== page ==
Of the 1.3 million unemployed Greeks, more than one million are now cut off from even the lean state benefits. A ‘brain-drain’ has seen 120,000 professionals leave the country since 2010. For those left behind, drugs have increasingly become an escape route. Illegal street trade is thriving and its disastrous effects are visible around the city centre, where users shoot up in broad daylight and needles and glass pipes lie scattered around parks and alleys.

Shedia vendor and former addict Giannis (38) says he was ‘lucky’ he started treatment in 2007, before government spending cuts kicked in. “When I see the guys starting drugs now, I worry that that they won’t get the support that saved my life.”

“Shedia provides a solution, rather than a relief-oriented approach.”

Tackling social issues through a business model rather than traditional aid is relatively new to Greece. One leading philanthropic organisation believes that social enterprise could play a crucial role in the country’s recovery. The Stavros Niarchos Foundation has provided charity grants worth $1.39 billion since 1996, with half the money spent in Greece.

“Shedia provides a solution, rather than a relief-oriented approach,” says Head Program Officer Myrto Xanthopoulou. The street paper’s unconventional model caught the grant makers’ attention and the foundation is now looking to support initiatives with a similar set-up.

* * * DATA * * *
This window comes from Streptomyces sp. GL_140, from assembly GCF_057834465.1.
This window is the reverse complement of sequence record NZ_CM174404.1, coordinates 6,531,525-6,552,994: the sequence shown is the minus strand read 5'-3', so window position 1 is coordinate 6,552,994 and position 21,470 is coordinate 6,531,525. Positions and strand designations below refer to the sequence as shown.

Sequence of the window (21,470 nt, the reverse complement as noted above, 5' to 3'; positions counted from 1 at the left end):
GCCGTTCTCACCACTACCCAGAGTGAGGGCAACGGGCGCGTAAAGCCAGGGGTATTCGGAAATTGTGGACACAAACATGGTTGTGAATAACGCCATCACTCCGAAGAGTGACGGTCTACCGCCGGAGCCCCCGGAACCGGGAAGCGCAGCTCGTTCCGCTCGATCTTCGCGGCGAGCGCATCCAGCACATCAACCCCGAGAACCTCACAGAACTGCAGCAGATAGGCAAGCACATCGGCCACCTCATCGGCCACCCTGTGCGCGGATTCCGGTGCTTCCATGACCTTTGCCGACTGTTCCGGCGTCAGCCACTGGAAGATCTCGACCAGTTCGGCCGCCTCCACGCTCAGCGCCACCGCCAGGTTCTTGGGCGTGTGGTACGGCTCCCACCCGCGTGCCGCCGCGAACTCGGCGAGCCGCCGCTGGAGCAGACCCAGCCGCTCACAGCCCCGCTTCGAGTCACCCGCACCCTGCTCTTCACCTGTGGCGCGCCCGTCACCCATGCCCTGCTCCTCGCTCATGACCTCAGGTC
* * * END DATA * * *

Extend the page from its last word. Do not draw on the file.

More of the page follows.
Vendors say the range of buyers is broad – from teenagers to pensioners and visiting islanders who heard about the magazine on radio and TV. The sales force’s own demographic too is diverse: from former drivers to nurses and tradesmen. What they have in common is that the vast majority had never been unemployed before the crisis.

Vendor Nikos heard about the street paper from another vendor. He is builder by trade but lost his job three years ago. “Selling the magazine means I finally make some money to live on,” he says.

And then there is Lambros, a Greek-born who moved to South America for work, came back in Greece’s boom days but lost his job and home when the recession struck. He ended up on the streets with no hope of a way out, until Shedia was launched. He was among the first to sign up.

“People might think that 1.50 euro is not a lot, but to me it makes a huge difference,” Lambros says. For the past two years, he did not have a penny in his pocket. What he craved the most was buying a cup of coffee. More than the beverage itself, it offers a moment to escape from stress, or a nice conversation, he explains. “When you lose that, it is a huge loss.”

Lambros spent his first street paper sales earnings on a treat for his friend Giannis, whom he met at a homeless shelter before the pair signed up as vendors. He bought two coffees. “It is the small things that make me feel human again.”